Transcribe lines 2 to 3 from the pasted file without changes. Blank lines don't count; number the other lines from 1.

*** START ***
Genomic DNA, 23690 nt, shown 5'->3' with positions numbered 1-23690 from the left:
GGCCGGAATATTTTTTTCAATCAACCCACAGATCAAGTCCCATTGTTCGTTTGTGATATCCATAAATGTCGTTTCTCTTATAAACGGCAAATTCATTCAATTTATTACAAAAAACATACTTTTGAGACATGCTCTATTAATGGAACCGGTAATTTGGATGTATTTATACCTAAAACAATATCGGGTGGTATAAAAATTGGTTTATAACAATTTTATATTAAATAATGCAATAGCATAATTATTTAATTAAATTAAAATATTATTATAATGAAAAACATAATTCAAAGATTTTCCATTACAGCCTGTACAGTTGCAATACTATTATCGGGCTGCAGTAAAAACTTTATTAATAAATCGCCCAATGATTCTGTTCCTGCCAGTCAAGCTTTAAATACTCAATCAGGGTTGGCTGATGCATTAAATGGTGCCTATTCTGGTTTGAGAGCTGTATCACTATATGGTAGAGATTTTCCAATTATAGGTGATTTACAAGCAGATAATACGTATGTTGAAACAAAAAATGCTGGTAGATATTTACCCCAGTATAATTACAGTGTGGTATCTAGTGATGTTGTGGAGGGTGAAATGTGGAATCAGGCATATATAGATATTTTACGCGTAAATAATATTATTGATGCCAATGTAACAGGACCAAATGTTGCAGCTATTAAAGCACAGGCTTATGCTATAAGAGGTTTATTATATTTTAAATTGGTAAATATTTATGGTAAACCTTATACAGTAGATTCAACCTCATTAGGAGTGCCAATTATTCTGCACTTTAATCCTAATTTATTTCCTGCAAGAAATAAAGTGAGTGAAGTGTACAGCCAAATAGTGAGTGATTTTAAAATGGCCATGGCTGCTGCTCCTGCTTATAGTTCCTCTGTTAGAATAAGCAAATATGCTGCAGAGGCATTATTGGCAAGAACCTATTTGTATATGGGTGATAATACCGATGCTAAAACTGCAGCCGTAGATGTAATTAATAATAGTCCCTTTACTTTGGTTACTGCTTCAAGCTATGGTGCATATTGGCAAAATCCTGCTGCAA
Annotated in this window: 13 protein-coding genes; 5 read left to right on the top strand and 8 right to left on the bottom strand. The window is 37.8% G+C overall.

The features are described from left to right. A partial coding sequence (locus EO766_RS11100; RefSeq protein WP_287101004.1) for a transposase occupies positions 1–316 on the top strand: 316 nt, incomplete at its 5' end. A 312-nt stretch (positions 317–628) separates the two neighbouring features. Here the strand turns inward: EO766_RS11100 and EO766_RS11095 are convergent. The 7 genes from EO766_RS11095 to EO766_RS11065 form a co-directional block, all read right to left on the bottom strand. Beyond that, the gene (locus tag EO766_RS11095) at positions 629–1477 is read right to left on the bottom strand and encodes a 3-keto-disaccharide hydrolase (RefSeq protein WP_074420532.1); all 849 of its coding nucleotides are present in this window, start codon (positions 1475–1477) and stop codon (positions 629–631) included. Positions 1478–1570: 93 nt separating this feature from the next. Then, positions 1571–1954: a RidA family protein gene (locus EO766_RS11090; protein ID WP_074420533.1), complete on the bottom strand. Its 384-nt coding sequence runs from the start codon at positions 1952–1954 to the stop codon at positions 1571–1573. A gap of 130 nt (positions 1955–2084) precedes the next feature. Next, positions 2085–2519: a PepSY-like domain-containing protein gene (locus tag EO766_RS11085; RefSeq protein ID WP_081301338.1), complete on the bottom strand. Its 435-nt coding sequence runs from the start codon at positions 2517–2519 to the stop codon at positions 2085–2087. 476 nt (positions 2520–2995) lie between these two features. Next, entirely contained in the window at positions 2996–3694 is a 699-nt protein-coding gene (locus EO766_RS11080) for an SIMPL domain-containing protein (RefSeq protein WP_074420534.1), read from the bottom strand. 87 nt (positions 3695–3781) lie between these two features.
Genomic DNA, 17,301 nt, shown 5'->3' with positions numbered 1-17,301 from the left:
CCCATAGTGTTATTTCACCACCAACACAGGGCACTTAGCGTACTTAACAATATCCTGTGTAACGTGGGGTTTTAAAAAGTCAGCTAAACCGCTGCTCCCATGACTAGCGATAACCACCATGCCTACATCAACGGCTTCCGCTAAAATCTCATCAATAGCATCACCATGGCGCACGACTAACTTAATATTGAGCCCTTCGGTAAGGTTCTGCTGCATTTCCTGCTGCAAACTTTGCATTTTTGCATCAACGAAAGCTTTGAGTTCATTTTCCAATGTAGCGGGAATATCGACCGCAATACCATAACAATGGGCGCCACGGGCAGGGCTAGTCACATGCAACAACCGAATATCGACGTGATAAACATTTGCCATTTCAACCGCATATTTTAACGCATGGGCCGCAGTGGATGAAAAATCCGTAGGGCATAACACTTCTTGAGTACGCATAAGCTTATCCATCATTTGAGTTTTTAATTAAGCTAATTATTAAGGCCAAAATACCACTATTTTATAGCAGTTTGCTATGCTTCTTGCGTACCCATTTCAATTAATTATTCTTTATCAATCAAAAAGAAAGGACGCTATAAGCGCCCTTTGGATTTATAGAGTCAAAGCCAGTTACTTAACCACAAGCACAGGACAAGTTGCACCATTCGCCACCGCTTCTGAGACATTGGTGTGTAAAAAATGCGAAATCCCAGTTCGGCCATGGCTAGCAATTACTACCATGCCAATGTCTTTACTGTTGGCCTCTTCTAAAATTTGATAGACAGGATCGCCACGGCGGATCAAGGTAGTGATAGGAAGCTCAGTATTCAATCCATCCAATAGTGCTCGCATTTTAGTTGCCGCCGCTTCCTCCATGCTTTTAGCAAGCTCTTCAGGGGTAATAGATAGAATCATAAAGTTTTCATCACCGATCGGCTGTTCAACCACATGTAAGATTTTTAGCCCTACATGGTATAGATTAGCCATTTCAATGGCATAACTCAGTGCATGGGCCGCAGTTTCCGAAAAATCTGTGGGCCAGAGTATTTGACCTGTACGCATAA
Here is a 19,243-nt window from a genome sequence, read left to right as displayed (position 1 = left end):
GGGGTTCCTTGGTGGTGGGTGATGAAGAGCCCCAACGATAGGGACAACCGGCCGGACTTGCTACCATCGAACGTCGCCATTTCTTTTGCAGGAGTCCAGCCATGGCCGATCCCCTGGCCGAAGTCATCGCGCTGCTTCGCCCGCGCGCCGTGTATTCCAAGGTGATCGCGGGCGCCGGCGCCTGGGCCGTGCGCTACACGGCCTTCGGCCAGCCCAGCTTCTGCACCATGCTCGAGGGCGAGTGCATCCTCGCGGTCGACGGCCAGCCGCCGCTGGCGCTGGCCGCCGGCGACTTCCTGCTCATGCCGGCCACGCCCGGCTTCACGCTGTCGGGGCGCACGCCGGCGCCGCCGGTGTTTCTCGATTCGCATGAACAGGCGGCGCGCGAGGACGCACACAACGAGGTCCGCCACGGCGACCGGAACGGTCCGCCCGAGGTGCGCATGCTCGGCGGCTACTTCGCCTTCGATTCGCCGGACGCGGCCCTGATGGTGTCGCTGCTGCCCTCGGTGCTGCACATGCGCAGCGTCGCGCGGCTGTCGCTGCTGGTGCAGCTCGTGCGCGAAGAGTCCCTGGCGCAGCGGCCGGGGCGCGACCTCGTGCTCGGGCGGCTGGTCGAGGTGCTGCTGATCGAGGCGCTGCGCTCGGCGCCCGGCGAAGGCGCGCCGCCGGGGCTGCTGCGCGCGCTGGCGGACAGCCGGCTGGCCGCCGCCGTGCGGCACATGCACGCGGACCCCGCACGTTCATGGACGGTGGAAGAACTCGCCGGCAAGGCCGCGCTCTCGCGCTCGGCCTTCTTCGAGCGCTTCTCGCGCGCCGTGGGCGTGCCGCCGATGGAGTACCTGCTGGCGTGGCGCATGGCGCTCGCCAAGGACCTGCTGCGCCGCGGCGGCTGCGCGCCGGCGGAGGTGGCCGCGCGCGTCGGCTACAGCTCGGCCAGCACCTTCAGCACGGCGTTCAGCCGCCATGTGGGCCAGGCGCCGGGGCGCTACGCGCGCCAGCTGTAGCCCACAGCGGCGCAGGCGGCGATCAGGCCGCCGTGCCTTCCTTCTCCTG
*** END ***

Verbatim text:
GGCCGGAATATTTTTTTCAATCAACCCACAGATCAAGTCCCATTGTTCGTTTGTGATATCCATAAATGTCGTTTCTCTTATAAACGGCAAATTCATTCAATTTATTACAAAAAACATACTTTTGAGACATGCTCTATTAATGGAACCGGTAATTTGGATGTATTTATACCTAAAACAATATCGGGTGGTATAAAAATTGGTTTATAACAATTTTATATTAAATAATGCAATAGCATAATTATTTAATTAAATTAAAATATTATTATAATGAAAAACATAATTCAAAGATTTTCCATTACAGCCTGTACAGTTGCAATACTATTATCGGGCTGCAGTAAAAACTTTATTAATAAATCGCCCAATGATTCTGTTCCTGCCAGTCAAGCTTTAAATACTCAATCAGGGTTGGCTGATGCATTAAATGGTGCCTATTCTGGTTTGAGAGCTGTATCACTATATGGTAGAGATTTTCCAATTATAGGTGATTTACAAGCAGATAATACGTATGTTGAAACAAAAAATGCTGGTAGATATTTACCCCAGTATAATTACAGTGTGGTATCTAGTGATGTTGTGGAGGGTGAAATGTGGAATCAGGCATATATAGATATTTTACGCGTAAATAATATTATTGATGCCAATGTAACAGGACCAAATGTTGCAGCTATTAAAGCACAGGCTTATGCTATAAGAGGTTTATTATATTTTAAATTGGTAAATATTTATGGTAAACCTTATACAGTAGATTCAACCTCATTAGGAGTGCCAATTATTCTGCACTTTAATCCTAATTTATTTCCTGCAAGAAATAAAGTGAGTGAAGTGTACAGCCAAATAGTGAGTGATTTTAAAATGGCCATGGCTGCTGCTCCTGCTTATAGTTCCTCTGTTAGAATAAGCAAATATGCTGCAGAGGCATTATTGGCAAGAACCTATTTGTATATGGGTGATAATACCGATGCTAAAACTGCAGCCGTAGATGTAATTAATAATAGTCCCTTTACTTTGGTTACTGCTTCAAGCTATGGTGCATATTGGCAAAATCCTGCTGCAA
Annotated in this window: 13 protein-coding genes; 5 read left to right on the top strand and 8 right to left on the bottom strand. The window is 37.8% G+C overall.